Sean McCarthy ’98 leads Clinton High Red Devils to baseball state championship
Only a few miles down Springdale Drive from where he played baseball for the Blue Hose, Sean McCarthy ’98 celebrated the biggest win of his coaching career.
Leading the Clinton High Red Devils to a thrilling 5-4 win Wednesday over Hanahan High for the AAA state championship, McCarthy stood on the field with his triumphant squad – enjoying the moment and absorbing a grateful community’s heartfelt congratulations.
“It was very surreal,” he said. “Before every game, we say this is the most important game because it’s the next game. But Wednesday night – seeing all of those people coming to see us play, we knew it meant a lot to our community.”
Before the game, McCarthy said he and his squad stuck to the same pre-game routines they used throughout their 26-3 season. Even with a thousand fans in the stands, McCarthy said he tried to be stoic and calm.
But he also understood what kind of impact a win at home might have on him, his players, the school, and the community if the Red Devils delivered their first state championship in baseball since 1961. That impact was felt when Clinton scored the final run in the last inning of the last game.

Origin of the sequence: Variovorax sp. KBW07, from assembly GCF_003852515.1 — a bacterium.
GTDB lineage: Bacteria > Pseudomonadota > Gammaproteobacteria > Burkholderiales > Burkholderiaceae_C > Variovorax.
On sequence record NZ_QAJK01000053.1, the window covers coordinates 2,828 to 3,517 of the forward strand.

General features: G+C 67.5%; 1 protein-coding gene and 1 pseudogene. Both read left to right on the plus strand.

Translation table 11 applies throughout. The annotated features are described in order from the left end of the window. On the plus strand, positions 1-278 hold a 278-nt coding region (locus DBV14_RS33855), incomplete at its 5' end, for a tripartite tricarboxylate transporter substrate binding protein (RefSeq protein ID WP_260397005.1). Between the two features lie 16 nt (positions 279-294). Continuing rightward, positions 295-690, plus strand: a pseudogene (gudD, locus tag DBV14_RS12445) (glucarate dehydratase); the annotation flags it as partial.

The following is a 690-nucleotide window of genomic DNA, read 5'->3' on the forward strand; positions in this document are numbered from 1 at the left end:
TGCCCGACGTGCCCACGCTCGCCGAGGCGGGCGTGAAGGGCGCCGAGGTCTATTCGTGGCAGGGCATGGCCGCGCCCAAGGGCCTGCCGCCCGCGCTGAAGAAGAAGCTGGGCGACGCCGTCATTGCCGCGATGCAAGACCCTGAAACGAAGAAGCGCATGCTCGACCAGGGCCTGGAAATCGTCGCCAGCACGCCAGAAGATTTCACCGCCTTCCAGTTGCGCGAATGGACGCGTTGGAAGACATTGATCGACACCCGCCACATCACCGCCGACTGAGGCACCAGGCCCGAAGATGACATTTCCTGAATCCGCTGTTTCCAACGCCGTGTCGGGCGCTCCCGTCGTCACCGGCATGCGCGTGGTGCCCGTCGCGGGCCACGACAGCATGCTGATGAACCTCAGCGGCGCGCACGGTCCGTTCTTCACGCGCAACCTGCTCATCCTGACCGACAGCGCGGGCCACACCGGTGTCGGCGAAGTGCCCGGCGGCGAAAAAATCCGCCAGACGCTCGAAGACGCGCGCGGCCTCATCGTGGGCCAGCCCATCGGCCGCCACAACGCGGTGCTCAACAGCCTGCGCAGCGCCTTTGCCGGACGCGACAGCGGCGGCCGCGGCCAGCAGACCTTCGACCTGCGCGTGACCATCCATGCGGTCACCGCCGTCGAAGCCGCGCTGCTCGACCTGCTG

“This is a very special team,” McCarthy said. “And we’re very appreciative of being in a town and a community that loves baseball.”
For McCarthy, the merging of community and baseball stretches back to his time as a catcher for Coach Doug Kovash’s Blue Hose squads in the late 1990s. It means taking pride in the accomplishments of his teammate, PC head coach Elton Pollock. It means taking English classes with retired English professor Dr. Dean Thompson and discussing their shared love of America’s pastime. It means getting congratulatory calls from classmates and former teammates. It means publicly recognizing retired PC coach Bob Strock as the coach of that ’61 championship team.
McCarthy has taught in Laurens County School District 56 for 26 years, so community also means the love he has for his players and his profession. It’s about “While We Live, We Serve,” he says, and finding a purpose in serving young people in the classroom and on the field.
“If you choose to be a teacher or a coach, it’s not for the financial rewards,” he said. “There is an intrinsic reward for both. I’m so blessed with the relationships I have through baseball and PC and this community. I’m blessed to have this opportunity to give back when it’s given so much to me.”